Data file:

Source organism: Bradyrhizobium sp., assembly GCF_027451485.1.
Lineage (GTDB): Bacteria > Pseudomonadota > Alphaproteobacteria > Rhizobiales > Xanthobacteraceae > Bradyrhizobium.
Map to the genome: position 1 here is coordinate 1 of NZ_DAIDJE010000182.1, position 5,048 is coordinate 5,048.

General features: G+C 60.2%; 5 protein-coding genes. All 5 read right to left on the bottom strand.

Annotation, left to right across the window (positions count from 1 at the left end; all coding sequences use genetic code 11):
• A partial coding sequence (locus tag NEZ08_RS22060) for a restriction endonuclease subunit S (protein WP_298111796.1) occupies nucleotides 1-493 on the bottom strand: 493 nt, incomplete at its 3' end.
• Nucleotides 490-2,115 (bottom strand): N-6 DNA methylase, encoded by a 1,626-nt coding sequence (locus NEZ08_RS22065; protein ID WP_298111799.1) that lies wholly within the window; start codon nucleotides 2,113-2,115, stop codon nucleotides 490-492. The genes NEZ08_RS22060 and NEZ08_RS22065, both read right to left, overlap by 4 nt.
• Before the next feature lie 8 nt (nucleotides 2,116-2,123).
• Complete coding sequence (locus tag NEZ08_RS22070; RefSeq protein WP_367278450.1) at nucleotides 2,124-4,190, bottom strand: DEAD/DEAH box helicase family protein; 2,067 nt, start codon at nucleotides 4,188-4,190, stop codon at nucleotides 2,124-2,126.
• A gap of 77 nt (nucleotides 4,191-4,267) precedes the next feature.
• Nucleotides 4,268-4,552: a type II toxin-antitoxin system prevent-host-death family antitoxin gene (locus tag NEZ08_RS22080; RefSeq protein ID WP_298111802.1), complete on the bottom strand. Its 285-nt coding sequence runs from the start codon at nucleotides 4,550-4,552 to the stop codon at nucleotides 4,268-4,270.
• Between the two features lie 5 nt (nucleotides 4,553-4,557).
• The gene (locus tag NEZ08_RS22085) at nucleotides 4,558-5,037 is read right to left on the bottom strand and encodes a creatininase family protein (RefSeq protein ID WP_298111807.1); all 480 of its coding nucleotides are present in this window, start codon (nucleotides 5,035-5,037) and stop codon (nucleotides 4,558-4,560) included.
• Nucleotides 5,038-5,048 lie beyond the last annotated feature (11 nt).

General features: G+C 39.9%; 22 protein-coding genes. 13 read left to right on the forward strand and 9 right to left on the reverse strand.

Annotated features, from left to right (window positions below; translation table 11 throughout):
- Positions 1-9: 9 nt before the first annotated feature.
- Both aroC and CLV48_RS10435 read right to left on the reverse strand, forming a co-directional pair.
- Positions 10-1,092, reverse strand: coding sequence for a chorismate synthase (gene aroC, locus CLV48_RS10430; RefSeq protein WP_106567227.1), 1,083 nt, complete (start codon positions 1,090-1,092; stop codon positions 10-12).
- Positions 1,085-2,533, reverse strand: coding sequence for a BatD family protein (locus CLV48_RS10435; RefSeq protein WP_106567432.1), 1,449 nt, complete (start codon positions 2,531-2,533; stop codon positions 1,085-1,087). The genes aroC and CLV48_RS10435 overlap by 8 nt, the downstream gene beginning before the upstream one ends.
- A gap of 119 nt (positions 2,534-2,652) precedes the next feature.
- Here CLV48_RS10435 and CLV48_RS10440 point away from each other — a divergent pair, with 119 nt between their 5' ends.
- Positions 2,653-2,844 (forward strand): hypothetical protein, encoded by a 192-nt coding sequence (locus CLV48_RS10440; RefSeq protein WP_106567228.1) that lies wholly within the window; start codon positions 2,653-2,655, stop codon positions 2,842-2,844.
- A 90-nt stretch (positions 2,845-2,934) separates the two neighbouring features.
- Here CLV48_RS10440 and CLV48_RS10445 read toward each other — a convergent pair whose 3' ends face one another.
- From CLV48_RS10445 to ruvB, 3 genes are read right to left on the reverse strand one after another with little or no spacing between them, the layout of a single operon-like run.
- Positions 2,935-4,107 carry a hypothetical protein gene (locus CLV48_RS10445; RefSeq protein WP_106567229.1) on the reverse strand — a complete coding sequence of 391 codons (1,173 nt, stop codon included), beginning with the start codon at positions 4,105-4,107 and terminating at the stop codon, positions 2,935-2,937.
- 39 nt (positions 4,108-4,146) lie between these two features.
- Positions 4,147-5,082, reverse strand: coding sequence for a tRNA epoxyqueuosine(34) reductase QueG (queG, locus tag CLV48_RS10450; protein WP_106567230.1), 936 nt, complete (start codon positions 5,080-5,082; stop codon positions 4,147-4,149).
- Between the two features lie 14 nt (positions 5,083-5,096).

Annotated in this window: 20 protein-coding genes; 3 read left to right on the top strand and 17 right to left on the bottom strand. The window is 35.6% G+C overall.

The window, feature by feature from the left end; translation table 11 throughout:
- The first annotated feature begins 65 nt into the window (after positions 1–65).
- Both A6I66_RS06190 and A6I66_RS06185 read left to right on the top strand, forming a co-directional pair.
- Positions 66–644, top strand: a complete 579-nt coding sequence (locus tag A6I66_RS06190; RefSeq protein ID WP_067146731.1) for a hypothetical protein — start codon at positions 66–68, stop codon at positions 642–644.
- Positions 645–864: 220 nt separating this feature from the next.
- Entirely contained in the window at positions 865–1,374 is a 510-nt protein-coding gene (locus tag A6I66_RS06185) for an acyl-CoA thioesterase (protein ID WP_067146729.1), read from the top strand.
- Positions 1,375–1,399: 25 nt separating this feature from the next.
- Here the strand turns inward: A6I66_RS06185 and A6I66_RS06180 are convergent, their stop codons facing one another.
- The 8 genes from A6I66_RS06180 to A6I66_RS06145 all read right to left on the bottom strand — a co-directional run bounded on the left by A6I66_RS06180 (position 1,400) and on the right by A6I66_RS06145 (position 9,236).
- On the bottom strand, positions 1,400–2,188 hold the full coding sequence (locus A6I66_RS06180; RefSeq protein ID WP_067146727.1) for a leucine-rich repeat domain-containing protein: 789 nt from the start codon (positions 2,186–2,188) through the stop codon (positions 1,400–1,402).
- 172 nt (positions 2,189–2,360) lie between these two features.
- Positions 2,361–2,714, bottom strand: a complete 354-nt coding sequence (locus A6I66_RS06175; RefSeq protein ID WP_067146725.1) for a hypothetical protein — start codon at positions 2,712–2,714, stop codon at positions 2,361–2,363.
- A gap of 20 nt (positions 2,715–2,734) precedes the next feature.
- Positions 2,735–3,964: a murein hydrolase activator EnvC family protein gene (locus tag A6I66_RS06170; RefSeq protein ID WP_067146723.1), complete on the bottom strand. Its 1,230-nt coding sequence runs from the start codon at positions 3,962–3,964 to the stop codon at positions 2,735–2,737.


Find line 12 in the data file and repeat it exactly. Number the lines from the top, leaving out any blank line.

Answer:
• Between the two features lie 5 nt (nucleotides 4,553-4,557).